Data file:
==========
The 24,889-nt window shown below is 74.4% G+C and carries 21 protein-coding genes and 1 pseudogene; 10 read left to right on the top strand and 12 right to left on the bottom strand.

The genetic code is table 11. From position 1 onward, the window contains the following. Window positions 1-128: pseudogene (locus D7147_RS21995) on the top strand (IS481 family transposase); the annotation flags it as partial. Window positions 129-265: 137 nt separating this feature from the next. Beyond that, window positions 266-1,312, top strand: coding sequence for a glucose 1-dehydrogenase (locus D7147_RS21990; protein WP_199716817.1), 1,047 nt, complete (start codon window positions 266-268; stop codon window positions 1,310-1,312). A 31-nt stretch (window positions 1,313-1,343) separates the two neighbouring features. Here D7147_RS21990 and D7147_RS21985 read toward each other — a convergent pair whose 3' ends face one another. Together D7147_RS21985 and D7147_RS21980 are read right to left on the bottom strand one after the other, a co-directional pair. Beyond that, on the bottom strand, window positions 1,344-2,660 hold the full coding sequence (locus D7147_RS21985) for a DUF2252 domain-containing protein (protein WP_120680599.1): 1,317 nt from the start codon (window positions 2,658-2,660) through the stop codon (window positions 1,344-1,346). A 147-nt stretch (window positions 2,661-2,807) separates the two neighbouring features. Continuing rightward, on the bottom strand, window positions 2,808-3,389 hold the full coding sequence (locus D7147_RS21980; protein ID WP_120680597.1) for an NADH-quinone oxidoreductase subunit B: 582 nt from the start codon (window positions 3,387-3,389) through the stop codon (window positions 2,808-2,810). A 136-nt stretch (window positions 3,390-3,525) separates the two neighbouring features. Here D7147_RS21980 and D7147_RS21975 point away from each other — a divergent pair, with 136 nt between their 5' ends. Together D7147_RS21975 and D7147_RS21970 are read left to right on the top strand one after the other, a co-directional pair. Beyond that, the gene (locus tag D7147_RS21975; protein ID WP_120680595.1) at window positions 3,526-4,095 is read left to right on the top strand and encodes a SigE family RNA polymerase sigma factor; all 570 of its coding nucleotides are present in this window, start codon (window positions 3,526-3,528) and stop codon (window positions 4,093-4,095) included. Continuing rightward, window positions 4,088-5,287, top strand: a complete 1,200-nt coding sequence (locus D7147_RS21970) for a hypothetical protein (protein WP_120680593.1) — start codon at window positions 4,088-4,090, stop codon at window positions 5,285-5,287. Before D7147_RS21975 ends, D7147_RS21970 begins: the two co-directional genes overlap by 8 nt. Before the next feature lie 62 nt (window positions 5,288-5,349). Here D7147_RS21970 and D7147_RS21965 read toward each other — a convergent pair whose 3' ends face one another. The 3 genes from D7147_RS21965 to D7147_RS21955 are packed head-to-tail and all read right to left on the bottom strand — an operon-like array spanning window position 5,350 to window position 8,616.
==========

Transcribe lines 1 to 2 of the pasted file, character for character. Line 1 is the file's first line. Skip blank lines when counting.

The 24,889-nt window shown below is 74.4% G+C and carries 21 protein-coding genes and 1 pseudogene; 10 read left to right on the top strand and 12 right to left on the bottom strand.

The genetic code is table 11. From position 1 onward, the window contains the following. Window positions 1-128: pseudogene (locus D7147_RS21995) on the top strand (IS481 family transposase); the annotation flags it as partial. Window positions 129-265: 137 nt separating this feature from the next. Beyond that, window positions 266-1,312, top strand: coding sequence for a glucose 1-dehydrogenase (locus D7147_RS21990; protein WP_199716817.1), 1,047 nt, complete (start codon window positions 266-268; stop codon window positions 1,310-1,312). A 31-nt stretch (window positions 1,313-1,343) separates the two neighbouring features. Here D7147_RS21990 and D7147_RS21985 read toward each other — a convergent pair whose 3' ends face one another. Together D7147_RS21985 and D7147_RS21980 are read right to left on the bottom strand one after the other, a co-directional pair. Beyond that, on the bottom strand, window positions 1,344-2,660 hold the full coding sequence (locus D7147_RS21985) for a DUF2252 domain-containing protein (protein WP_120680599.1): 1,317 nt from the start codon (window positions 2,658-2,660) through the stop codon (window positions 1,344-1,346). A 147-nt stretch (window positions 2,661-2,807) separates the two neighbouring features. Continuing rightward, on the bottom strand, window positions 2,808-3,389 hold the full coding sequence (locus D7147_RS21980; protein ID WP_120680597.1) for an NADH-quinone oxidoreductase subunit B: 582 nt from the start codon (window positions 3,387-3,389) through the stop codon (window positions 2,808-2,810). A 136-nt stretch (window positions 3,390-3,525) separates the two neighbouring features. Here D7147_RS21980 and D7147_RS21975 point away from each other — a divergent pair, with 136 nt between their 5' ends. Together D7147_RS21975 and D7147_RS21970 are read left to right on the top strand one after the other, a co-directional pair. Beyond that, the gene (locus tag D7147_RS21975; protein ID WP_120680595.1) at window positions 3,526-4,095 is read left to right on the top strand and encodes a SigE family RNA polymerase sigma factor; all 570 of its coding nucleotides are present in this window, start codon (window positions 3,526-3,528) and stop codon (window positions 4,093-4,095) included. Continuing rightward, window positions 4,088-5,287, top strand: a complete 1,200-nt coding sequence (locus D7147_RS21970) for a hypothetical protein (protein WP_120680593.1) — start codon at window positions 4,088-4,090, stop codon at window positions 5,285-5,287. Before D7147_RS21975 ends, D7147_RS21970 begins: the two co-directional genes overlap by 8 nt. Before the next feature lie 62 nt (window positions 5,288-5,349). Here D7147_RS21970 and D7147_RS21965 read toward each other — a convergent pair whose 3' ends face one another. The 3 genes from D7147_RS21965 to D7147_RS21955 are packed head-to-tail and all read right to left on the bottom strand — an operon-like array spanning window position 5,350 to window position 8,616.